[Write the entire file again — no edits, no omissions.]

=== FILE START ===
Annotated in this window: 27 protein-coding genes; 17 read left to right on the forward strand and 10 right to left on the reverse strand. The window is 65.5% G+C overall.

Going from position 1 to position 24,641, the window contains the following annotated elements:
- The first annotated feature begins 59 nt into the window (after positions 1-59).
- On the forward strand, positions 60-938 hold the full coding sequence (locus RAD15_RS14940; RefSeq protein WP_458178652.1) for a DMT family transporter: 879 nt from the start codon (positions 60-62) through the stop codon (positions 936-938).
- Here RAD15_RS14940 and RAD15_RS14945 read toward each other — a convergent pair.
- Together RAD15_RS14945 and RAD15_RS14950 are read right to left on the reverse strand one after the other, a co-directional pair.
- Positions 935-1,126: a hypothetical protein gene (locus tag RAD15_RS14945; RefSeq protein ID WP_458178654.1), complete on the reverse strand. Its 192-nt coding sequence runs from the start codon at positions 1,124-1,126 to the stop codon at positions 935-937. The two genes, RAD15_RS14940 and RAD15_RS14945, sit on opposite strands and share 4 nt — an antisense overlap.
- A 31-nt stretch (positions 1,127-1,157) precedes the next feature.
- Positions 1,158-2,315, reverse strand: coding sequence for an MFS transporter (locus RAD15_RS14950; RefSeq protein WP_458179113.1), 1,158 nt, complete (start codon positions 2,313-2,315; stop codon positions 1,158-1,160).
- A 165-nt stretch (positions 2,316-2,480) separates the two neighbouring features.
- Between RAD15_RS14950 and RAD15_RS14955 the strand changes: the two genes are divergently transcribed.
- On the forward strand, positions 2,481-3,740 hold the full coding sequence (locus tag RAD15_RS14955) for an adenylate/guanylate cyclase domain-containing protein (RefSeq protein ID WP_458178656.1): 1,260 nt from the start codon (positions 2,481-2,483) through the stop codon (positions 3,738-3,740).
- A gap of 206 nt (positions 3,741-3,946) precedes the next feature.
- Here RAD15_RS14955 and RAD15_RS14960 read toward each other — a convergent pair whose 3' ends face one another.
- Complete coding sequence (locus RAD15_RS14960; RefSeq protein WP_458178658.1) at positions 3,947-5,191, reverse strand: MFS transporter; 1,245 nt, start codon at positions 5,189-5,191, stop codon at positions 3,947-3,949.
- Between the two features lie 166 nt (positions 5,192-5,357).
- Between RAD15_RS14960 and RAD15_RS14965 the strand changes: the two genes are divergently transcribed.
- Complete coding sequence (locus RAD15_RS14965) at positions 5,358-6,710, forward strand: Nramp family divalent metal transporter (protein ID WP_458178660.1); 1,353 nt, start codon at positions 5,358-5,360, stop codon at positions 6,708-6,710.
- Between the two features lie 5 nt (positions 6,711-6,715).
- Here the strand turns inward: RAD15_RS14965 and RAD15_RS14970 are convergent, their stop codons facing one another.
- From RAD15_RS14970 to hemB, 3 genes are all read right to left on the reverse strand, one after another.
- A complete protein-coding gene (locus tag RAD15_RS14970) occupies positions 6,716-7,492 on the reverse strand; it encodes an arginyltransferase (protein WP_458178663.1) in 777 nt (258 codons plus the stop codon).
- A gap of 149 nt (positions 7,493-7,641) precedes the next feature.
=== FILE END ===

Annotated in this window: 27 protein-coding genes; 17 read left to right on the forward strand and 10 right to left on the reverse strand. The window is 65.5% G+C overall.

Going from position 1 to position 24,641, the window contains the following annotated elements:
- The first annotated feature begins 59 nt into the window (after positions 1-59).
- On the forward strand, positions 60-938 hold the full coding sequence (locus RAD15_RS14940; RefSeq protein WP_458178652.1) for a DMT family transporter: 879 nt from the start codon (positions 60-62) through the stop codon (positions 936-938).
- Here RAD15_RS14940 and RAD15_RS14945 read toward each other — a convergent pair.
- Together RAD15_RS14945 and RAD15_RS14950 are read right to left on the reverse strand one after the other, a co-directional pair.
- Positions 935-1,126: a hypothetical protein gene (locus tag RAD15_RS14945; RefSeq protein ID WP_458178654.1), complete on the reverse strand. Its 192-nt coding sequence runs from the start codon at positions 1,124-1,126 to the stop codon at positions 935-937. The two genes, RAD15_RS14940 and RAD15_RS14945, sit on opposite strands and share 4 nt — an antisense overlap.
- A 31-nt stretch (positions 1,127-1,157) precedes the next feature.
- Positions 1,158-2,315, reverse strand: coding sequence for an MFS transporter (locus RAD15_RS14950; RefSeq protein WP_458179113.1), 1,158 nt, complete (start codon positions 2,313-2,315; stop codon positions 1,158-1,160).
- A 165-nt stretch (positions 2,316-2,480) separates the two neighbouring features.
- Between RAD15_RS14950 and RAD15_RS14955 the strand changes: the two genes are divergently transcribed.
- On the forward strand, positions 2,481-3,740 hold the full coding sequence (locus tag RAD15_RS14955) for an adenylate/guanylate cyclase domain-containing protein (RefSeq protein ID WP_458178656.1): 1,260 nt from the start codon (positions 2,481-2,483) through the stop codon (positions 3,738-3,740).
- A gap of 206 nt (positions 3,741-3,946) precedes the next feature.
- Here RAD15_RS14955 and RAD15_RS14960 read toward each other — a convergent pair whose 3' ends face one another.
- Complete coding sequence (locus RAD15_RS14960; RefSeq protein WP_458178658.1) at positions 3,947-5,191, reverse strand: MFS transporter; 1,245 nt, start codon at positions 5,189-5,191, stop codon at positions 3,947-3,949.
- Between the two features lie 166 nt (positions 5,192-5,357).
- Between RAD15_RS14960 and RAD15_RS14965 the strand changes: the two genes are divergently transcribed.
- Complete coding sequence (locus RAD15_RS14965) at positions 5,358-6,710, forward strand: Nramp family divalent metal transporter (protein ID WP_458178660.1); 1,353 nt, start codon at positions 5,358-5,360, stop codon at positions 6,708-6,710.
- Between the two features lie 5 nt (positions 6,711-6,715).
- Here the strand turns inward: RAD15_RS14965 and RAD15_RS14970 are convergent, their stop codons facing one another.
- From RAD15_RS14970 to hemB, 3 genes are all read right to left on the reverse strand, one after another.
- A complete protein-coding gene (locus tag RAD15_RS14970) occupies positions 6,716-7,492 on the reverse strand; it encodes an arginyltransferase (protein WP_458178663.1) in 777 nt (258 codons plus the stop codon).
- A gap of 149 nt (positions 7,493-7,641) precedes the next feature.